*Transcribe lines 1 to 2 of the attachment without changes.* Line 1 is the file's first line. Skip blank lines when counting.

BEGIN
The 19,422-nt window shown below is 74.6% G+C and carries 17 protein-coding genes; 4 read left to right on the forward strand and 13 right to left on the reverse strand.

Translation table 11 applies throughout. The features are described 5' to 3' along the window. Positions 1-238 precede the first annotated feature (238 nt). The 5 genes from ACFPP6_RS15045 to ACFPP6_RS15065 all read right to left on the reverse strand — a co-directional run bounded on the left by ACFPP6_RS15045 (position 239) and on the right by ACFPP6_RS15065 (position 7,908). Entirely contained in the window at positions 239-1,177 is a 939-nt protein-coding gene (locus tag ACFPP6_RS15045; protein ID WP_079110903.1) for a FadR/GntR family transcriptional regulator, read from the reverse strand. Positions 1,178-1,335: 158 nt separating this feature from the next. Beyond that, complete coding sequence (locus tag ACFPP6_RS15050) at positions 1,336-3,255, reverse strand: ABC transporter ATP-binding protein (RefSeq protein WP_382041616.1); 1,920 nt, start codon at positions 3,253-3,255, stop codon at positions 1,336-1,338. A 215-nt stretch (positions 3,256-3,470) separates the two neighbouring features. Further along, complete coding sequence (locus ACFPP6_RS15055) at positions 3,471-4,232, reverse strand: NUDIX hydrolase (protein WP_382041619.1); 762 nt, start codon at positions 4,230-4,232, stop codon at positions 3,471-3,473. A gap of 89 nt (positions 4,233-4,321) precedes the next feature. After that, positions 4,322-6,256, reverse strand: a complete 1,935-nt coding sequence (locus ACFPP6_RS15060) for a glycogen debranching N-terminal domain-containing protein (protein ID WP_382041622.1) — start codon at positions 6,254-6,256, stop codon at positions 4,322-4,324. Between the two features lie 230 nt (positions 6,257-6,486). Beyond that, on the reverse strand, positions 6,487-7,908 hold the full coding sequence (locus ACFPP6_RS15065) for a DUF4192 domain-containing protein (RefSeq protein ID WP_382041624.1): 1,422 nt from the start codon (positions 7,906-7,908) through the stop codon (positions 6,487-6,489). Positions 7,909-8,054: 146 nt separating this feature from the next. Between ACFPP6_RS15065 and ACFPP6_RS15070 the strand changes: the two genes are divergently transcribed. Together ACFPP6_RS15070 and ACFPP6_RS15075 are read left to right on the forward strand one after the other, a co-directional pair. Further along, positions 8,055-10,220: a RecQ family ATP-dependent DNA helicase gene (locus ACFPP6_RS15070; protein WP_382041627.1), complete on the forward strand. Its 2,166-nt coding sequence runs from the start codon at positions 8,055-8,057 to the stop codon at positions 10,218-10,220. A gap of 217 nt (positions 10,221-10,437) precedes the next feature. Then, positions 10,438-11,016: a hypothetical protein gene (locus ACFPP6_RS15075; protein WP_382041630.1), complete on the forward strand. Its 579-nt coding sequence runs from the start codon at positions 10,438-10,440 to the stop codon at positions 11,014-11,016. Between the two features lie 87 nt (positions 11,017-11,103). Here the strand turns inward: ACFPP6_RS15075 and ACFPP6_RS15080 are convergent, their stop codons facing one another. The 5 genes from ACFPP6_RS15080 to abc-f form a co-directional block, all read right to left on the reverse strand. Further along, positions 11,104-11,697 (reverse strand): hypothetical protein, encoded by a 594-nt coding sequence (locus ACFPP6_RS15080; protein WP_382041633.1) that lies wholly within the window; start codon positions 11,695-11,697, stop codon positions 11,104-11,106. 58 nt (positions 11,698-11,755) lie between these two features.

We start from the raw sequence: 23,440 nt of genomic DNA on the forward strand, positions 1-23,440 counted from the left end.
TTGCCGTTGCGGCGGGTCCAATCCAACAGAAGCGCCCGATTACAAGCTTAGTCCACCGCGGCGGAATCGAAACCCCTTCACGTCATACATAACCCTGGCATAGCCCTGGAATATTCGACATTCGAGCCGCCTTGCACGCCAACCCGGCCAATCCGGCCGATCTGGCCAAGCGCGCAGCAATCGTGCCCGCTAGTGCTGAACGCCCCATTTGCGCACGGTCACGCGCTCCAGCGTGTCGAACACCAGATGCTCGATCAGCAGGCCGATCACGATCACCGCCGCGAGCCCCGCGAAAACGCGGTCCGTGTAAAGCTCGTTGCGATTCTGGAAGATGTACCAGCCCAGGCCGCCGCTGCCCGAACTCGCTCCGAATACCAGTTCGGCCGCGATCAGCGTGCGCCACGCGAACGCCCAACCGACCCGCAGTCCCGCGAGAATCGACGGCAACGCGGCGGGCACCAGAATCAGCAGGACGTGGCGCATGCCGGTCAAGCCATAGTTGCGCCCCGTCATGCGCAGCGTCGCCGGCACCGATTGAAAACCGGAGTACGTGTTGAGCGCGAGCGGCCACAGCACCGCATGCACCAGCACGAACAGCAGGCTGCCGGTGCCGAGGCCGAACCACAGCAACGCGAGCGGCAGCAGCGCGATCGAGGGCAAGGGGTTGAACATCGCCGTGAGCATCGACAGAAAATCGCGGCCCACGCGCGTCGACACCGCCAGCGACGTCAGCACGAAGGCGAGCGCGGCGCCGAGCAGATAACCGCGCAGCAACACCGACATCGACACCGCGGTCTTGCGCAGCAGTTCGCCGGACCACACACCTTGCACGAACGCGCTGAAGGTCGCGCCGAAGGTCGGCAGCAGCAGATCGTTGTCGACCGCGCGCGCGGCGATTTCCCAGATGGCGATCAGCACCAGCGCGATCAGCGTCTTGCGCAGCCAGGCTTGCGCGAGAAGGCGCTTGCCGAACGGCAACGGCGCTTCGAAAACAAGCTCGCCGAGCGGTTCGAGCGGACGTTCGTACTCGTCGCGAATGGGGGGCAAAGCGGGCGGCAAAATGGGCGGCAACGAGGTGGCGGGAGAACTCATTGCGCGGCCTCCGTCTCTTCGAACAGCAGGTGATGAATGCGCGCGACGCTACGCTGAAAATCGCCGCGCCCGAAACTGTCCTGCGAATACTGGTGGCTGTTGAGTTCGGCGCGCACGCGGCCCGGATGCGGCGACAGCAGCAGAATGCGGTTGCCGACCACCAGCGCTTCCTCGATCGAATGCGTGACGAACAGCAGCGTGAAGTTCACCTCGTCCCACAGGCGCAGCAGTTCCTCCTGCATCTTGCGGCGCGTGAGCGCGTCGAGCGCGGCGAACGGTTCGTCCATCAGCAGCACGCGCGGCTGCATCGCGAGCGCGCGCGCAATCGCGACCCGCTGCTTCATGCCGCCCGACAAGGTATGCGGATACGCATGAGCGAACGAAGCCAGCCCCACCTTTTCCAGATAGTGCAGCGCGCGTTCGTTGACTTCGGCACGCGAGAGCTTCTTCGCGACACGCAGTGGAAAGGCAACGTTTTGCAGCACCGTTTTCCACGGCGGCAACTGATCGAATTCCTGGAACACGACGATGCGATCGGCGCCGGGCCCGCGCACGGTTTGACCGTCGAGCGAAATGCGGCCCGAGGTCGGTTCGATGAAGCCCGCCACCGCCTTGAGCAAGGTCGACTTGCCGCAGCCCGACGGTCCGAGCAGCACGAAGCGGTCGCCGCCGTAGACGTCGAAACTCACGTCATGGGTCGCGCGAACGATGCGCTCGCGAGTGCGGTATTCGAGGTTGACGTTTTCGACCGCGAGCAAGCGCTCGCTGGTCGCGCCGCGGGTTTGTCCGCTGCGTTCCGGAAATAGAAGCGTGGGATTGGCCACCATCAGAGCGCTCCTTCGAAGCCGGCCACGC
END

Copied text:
The 19,422-nt window shown below is 74.6% G+C and carries 17 protein-coding genes; 4 read left to right on the forward strand and 13 right to left on the reverse strand.

Translation table 11 applies throughout. The features are described 5' to 3' along the window. Positions 1-238 precede the first annotated feature (238 nt). The 5 genes from ACFPP6_RS15045 to ACFPP6_RS15065 all read right to left on the reverse strand — a co-directional run bounded on the left by ACFPP6_RS15045 (position 239) and on the right by ACFPP6_RS15065 (position 7,908). Entirely contained in the window at positions 239-1,177 is a 939-nt protein-coding gene (locus tag ACFPP6_RS15045; protein ID WP_079110903.1) for a FadR/GntR family transcriptional regulator, read from the reverse strand. Positions 1,178-1,335: 158 nt separating this feature from the next. Beyond that, complete coding sequence (locus tag ACFPP6_RS15050) at positions 1,336-3,255, reverse strand: ABC transporter ATP-binding protein (RefSeq protein WP_382041616.1); 1,920 nt, start codon at positions 3,253-3,255, stop codon at positions 1,336-1,338. A 215-nt stretch (positions 3,256-3,470) separates the two neighbouring features. Further along, complete coding sequence (locus ACFPP6_RS15055) at positions 3,471-4,232, reverse strand: NUDIX hydrolase (protein WP_382041619.1); 762 nt, start codon at positions 4,230-4,232, stop codon at positions 3,471-3,473. A gap of 89 nt (positions 4,233-4,321) precedes the next feature. After that, positions 4,322-6,256, reverse strand: a complete 1,935-nt coding sequence (locus ACFPP6_RS15060) for a glycogen debranching N-terminal domain-containing protein (protein ID WP_382041622.1) — start codon at positions 6,254-6,256, stop codon at positions 4,322-4,324. Between the two features lie 230 nt (positions 6,257-6,486). Beyond that, on the reverse strand, positions 6,487-7,908 hold the full coding sequence (locus ACFPP6_RS15065) for a DUF4192 domain-containing protein (RefSeq protein ID WP_382041624.1): 1,422 nt from the start codon (positions 7,906-7,908) through the stop codon (positions 6,487-6,489). Positions 7,909-8,054: 146 nt separating this feature from the next. Between ACFPP6_RS15065 and ACFPP6_RS15070 the strand changes: the two genes are divergently transcribed. Together ACFPP6_RS15070 and ACFPP6_RS15075 are read left to right on the forward strand one after the other, a co-directional pair. Further along, positions 8,055-10,220: a RecQ family ATP-dependent DNA helicase gene (locus ACFPP6_RS15070; protein WP_382041627.1), complete on the forward strand. Its 2,166-nt coding sequence runs from the start codon at positions 8,055-8,057 to the stop codon at positions 10,218-10,220. A gap of 217 nt (positions 10,221-10,437) precedes the next feature. Then, positions 10,438-11,016: a hypothetical protein gene (locus ACFPP6_RS15075; protein WP_382041630.1), complete on the forward strand. Its 579-nt coding sequence runs from the start codon at positions 10,438-10,440 to the stop codon at positions 11,014-11,016. Between the two features lie 87 nt (positions 11,017-11,103). Here the strand turns inward: ACFPP6_RS15075 and ACFPP6_RS15080 are convergent, their stop codons facing one another. The 5 genes from ACFPP6_RS15080 to abc-f form a co-directional block, all read right to left on the reverse strand. Further along, positions 11,104-11,697 (reverse strand): hypothetical protein, encoded by a 594-nt coding sequence (locus ACFPP6_RS15080; protein WP_382041633.1) that lies wholly within the window; start codon positions 11,695-11,697, stop codon positions 11,104-11,106. 58 nt (positions 11,698-11,755) lie between these two features.